CANT HEAR KICK DRUM IN PRACTICE

akasticks

Junior Member
We are currently practicing in one of the guys church, for lack of another place to practice. they have electric drums set up, so i have to set up my kit for every practice.

The problem is, during practice, I cant seem to really hear my kick drum. I dont know if its the acoustics of the building or something else.

has anyone had this problem? Any solutions found? Or any innocative ideas to solve this problem without having a major setup??
 

Pocket-full-of-gold

Platinum Member
There's a couple of quick fixes worth trying. Firstly, you can mic the bass drum and run it through the church's PA. Or secondly, try some sort of makeshift baffle in front of your bass drum. it may help to focus the sound back at you rather than out into the wild blue yonder of the church hall.
 

drumtechdad

Gold Member
Try different locations in the room. Even a few feet can make a sizable difference.

Unmiked? Tune the bass drum for sustain. Use an unported reso if you have one, and remove all muffling.
 

caddywumpus

Platinum Member
Welcome to the club. :D

I don't rehearse with rock bands too much anymore (I usually just show up for the gigs). Yeah, when you've got your typical guitar player who loves his setup and cranks it, and the bass player has to turn up to compensate, you're not left with much bass drum sound...
 

jer

Silver Member
Kick harder, ya wuss! :)

I use my inability to hear my kick as an indication that everyone needs to turn down a notch or 4.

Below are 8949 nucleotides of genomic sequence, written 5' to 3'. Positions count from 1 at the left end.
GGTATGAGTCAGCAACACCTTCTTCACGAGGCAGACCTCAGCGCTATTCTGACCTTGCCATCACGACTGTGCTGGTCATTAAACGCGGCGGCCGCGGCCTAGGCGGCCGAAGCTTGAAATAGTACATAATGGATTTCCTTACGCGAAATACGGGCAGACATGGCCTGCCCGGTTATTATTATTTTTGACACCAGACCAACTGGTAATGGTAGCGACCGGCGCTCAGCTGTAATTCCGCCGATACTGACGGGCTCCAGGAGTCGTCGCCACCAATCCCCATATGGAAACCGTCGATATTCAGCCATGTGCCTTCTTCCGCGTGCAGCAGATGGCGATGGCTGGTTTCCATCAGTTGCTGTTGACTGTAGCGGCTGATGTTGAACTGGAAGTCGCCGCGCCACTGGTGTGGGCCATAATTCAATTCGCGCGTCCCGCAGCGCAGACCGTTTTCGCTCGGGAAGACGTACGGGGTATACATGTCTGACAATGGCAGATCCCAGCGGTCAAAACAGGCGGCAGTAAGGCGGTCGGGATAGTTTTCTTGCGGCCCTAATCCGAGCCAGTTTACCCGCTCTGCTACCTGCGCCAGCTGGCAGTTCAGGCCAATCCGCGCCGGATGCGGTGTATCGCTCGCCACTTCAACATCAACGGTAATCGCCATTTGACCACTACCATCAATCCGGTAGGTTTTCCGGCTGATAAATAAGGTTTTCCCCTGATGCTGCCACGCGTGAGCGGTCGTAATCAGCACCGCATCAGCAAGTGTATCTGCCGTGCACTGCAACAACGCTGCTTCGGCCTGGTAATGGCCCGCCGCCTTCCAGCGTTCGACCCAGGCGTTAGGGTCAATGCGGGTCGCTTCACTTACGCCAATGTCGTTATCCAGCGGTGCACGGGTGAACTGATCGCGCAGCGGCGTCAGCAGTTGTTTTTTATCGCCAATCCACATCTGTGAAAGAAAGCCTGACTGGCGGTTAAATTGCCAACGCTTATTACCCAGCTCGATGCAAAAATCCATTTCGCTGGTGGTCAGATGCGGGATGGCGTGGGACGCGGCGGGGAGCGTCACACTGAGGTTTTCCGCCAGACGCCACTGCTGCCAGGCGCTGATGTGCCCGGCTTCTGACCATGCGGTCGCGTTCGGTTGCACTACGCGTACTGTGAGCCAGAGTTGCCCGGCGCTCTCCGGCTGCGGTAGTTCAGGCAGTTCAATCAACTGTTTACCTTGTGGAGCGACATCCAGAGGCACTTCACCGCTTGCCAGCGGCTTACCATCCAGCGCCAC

keep it simple

Platinum Member
I usually nail the volume issue very quickly. If the band is too loud, I play at half volume so they can't hear me. They notice straight away and remark that I'm too quiet. I remind them they have a volume knob & I don't. They turn down & I play at normal levels again. Do that once or twice & they get the message. My present band is very cooperative though and the bass player is very keen on balance. That's cool with me.
 

akasticks

Junior Member
ALL GREAT SUGGESTIONS...HAVING REHEARSAL TONIGHT, THERE IS A WALL DIERCTLY BEHIND WHERE I SET UP, I MAY JUST SET UP FACING IT TONIGHT. ALSO WILL TRY THE TUNING, THANKS GUYS, ILL LET YOU KNOW WHO IT TURNS OUT.
 

Drum-Head

Silver Member
I use my inability to hear my kick as an indication that everyone needs to turn down a notch or 4.
Same method here - in rehearsal if I can't hear my kick or have to force my technique, that means the amps are too loud. This is the first thing we'd check before starting to rehearse.
 

alparrott

Platinum Member
ALL GREAT SUGGESTIONS...HAVING REHEARSAL TONIGHT, THERE IS A WALL DIERCTLY BEHIND WHERE I SET UP, I MAY JUST SET UP FACING IT TONIGHT. ALSO WILL TRY THE TUNING, THANKS GUYS, ILL LET YOU KNOW WHO IT TURNS OUT.
Worst thing you can do in a worship setting is turn AWAY from the band leader, unless your songs are so tightly arranged that there's no variance.

If you're not miked, you will have to make the drum project. Do you have it stuffed full of pillows and blankets and laundry? Out with them! Do you have the batter head tuned so low it sounds like you're playing a paper bag? Tune it up. If you have a double-sided beater, get the harder surface involved.
 

dairyairman

Platinum Member
you wouldn't be playing heel down by any chance would you? it's hard to get serious volume out the bass drum playing heel down. i play heel up pretty much all the time, unless i'm playing light jazz or a quiet ballad. it's generally easier to get a solid, punchy sound out of the drum playing heel up.
 

eddiehimself

Platinum Member
ALL GREAT SUGGESTIONS...HAVING REHEARSAL TONIGHT, THERE IS A WALL DIERCTLY BEHIND WHERE I SET UP, I MAY JUST SET UP FACING IT TONIGHT. ALSO WILL TRY THE TUNING, THANKS GUYS, ILL LET YOU KNOW WHO IT TURNS OUT.
OK GOOD TELL US HOW IT GOES THEN AND POSSIBLY CHECK YOUR CAPS LOCK KEY ON THE WAY OUT.
 
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